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after murder park

I'm enjoying nearly every moment of reading The Raymond Chandler Papers - selected letters and non-fiction 1909-1959, which I must admit I wasn't quite expecting. Full of witty observations on things ranging from the excruciating nature of inevitable catastrophes (which made me think immediately of Magnolia), how to use slang, cats versus dogs, advice to Alfred Hitchcock, what to say to somebody when they ask you about your life and it's none of their damned business, and why the past is always greener. This is only halfway through. I've had to stop myself writing down page references - as Morrissey once sang, "oh I can't help quoting you / 'cause everything that you said rings true.".

I'd love to be able to dispense wisdom with such ease, especially in letters, although I suspect I'm falling into the old trap - like how (I forget where this comes from) when electric light first came in and was only afforded by the rich, candles were something commoners used. Nowadays, it's reversed - candles are a sign of class. So too with letters versus e-mail. We worship the idea of actually putting pen to paper, instead of hands to keyboard. No backspace. No block cut and paste, when we want to rearrange our thoughts. Just a stream of consciousness from here to eternity. I had a couple of penfriends during my teenage years, but I'd hate to remember what I wrote back then - a heady mixture of angst and Pink Floyd, or something similarly unpalatable. Despite the technological advances that make them easier to compose in what appears to be a well-thought out manner, my e-mails (even now) are little better, I must admit - I've always been better at answering questions (admittedly only in a less than verbose manner) rather than asking them. I suppose I could fill up a bit of time after the usual pleasantries by waffling on about whatever's on my mind, as Chandler did, but I get the feeling that each of my recipients would just shrug their shoulders and go "huh ?". Well, except for one, who's very good at asking me long, probing questions about my life, and I only wish I were able to write a similar amount of text when I reply, only I find it difficult to let myself surrender to verbosity.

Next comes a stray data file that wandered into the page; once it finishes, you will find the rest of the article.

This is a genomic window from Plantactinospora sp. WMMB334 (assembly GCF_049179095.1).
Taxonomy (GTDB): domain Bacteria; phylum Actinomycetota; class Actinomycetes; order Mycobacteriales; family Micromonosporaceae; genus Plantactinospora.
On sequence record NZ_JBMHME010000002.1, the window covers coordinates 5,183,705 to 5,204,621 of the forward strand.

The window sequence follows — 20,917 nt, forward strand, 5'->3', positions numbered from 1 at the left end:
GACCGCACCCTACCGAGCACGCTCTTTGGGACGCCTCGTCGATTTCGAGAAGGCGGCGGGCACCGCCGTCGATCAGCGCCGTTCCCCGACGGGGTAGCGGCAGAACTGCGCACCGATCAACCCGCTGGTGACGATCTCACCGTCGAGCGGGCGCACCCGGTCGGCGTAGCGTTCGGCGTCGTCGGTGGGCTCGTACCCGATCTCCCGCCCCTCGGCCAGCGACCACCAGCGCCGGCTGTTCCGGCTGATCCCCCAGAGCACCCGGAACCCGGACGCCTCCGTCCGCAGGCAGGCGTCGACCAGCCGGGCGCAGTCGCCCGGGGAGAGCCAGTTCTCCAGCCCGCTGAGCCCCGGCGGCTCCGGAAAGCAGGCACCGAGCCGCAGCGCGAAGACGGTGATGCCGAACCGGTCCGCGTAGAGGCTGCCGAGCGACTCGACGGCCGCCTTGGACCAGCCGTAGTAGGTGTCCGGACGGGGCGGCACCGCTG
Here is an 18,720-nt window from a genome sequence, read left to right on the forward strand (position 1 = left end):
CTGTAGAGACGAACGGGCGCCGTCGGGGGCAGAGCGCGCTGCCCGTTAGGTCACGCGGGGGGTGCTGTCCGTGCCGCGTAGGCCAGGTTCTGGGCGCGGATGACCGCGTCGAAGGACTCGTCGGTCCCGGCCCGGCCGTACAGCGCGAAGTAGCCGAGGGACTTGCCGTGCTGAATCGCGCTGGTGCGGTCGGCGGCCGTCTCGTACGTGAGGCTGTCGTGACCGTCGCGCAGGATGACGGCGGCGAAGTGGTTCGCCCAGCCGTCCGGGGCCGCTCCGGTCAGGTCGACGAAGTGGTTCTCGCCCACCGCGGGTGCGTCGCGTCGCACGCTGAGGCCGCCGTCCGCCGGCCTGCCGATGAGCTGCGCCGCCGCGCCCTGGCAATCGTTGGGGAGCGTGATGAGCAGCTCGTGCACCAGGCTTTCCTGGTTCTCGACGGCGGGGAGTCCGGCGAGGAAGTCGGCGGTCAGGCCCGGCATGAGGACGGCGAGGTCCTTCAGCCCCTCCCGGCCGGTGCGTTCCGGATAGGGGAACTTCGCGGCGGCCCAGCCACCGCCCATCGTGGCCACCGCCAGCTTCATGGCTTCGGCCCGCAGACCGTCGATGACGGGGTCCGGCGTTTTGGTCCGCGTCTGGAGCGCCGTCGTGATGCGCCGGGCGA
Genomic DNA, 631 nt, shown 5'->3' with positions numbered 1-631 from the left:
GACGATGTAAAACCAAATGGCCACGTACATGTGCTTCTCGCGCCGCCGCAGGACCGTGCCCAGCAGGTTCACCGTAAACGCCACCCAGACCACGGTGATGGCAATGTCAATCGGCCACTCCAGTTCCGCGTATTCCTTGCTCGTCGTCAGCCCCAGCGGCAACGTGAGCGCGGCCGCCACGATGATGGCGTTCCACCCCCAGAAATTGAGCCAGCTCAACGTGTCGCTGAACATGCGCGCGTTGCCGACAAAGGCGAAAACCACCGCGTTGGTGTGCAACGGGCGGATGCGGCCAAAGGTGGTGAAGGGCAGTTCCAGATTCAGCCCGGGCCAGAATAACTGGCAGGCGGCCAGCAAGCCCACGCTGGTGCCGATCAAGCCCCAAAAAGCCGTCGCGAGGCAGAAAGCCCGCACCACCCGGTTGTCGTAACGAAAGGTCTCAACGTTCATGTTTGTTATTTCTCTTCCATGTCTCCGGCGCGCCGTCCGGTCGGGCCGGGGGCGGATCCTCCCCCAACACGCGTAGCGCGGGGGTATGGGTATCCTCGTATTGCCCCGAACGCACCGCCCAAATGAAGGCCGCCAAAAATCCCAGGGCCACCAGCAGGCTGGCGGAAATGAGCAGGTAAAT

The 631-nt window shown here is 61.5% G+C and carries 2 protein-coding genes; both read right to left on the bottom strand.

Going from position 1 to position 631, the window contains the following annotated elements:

* 21:10 * reading